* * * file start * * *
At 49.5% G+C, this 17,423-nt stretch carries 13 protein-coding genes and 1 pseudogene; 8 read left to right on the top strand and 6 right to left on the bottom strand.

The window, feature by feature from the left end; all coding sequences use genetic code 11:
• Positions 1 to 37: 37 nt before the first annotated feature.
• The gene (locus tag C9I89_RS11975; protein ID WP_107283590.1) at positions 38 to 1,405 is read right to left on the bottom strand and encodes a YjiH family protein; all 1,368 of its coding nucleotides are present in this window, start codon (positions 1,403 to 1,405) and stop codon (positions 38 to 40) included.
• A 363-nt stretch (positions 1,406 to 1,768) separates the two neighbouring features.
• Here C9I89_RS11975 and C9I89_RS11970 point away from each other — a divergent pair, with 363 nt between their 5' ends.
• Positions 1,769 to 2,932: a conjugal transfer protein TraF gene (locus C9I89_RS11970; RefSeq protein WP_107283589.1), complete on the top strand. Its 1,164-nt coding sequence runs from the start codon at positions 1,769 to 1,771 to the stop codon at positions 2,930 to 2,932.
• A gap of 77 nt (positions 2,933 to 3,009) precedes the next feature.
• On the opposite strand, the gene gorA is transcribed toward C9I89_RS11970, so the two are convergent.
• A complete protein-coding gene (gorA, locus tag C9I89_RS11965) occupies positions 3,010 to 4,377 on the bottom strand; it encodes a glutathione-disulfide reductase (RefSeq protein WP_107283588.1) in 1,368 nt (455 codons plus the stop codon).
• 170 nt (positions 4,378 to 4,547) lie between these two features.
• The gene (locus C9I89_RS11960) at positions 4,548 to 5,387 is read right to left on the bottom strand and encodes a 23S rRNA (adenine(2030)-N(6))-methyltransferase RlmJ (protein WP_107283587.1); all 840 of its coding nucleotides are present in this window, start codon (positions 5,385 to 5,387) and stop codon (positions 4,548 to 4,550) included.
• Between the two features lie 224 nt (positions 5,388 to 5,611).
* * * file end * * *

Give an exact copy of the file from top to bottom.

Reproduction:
At 49.5% G+C, this 17,423-nt stretch carries 13 protein-coding genes and 1 pseudogene; 8 read left to right on the top strand and 6 right to left on the bottom strand.

The window, feature by feature from the left end; all coding sequences use genetic code 11:
• Positions 1 to 37: 37 nt before the first annotated feature.
• The gene (locus tag C9I89_RS11975; protein ID WP_107283590.1) at positions 38 to 1,405 is read right to left on the bottom strand and encodes a YjiH family protein; all 1,368 of its coding nucleotides are present in this window, start codon (positions 1,403 to 1,405) and stop codon (positions 38 to 40) included.
• A 363-nt stretch (positions 1,406 to 1,768) separates the two neighbouring features.
• Here C9I89_RS11975 and C9I89_RS11970 point away from each other — a divergent pair, with 363 nt between their 5' ends.
• Positions 1,769 to 2,932: a conjugal transfer protein TraF gene (locus C9I89_RS11970; RefSeq protein WP_107283589.1), complete on the top strand. Its 1,164-nt coding sequence runs from the start codon at positions 1,769 to 1,771 to the stop codon at positions 2,930 to 2,932.
• A gap of 77 nt (positions 2,933 to 3,009) precedes the next feature.
• On the opposite strand, the gene gorA is transcribed toward C9I89_RS11970, so the two are convergent.
• A complete protein-coding gene (gorA, locus tag C9I89_RS11965) occupies positions 3,010 to 4,377 on the bottom strand; it encodes a glutathione-disulfide reductase (RefSeq protein WP_107283588.1) in 1,368 nt (455 codons plus the stop codon).
• 170 nt (positions 4,378 to 4,547) lie between these two features.
• The gene (locus C9I89_RS11960) at positions 4,548 to 5,387 is read right to left on the bottom strand and encodes a 23S rRNA (adenine(2030)-N(6))-methyltransferase RlmJ (protein WP_107283587.1); all 840 of its coding nucleotides are present in this window, start codon (positions 5,385 to 5,387) and stop codon (positions 4,548 to 4,550) included.
• Between the two features lie 224 nt (positions 5,388 to 5,611).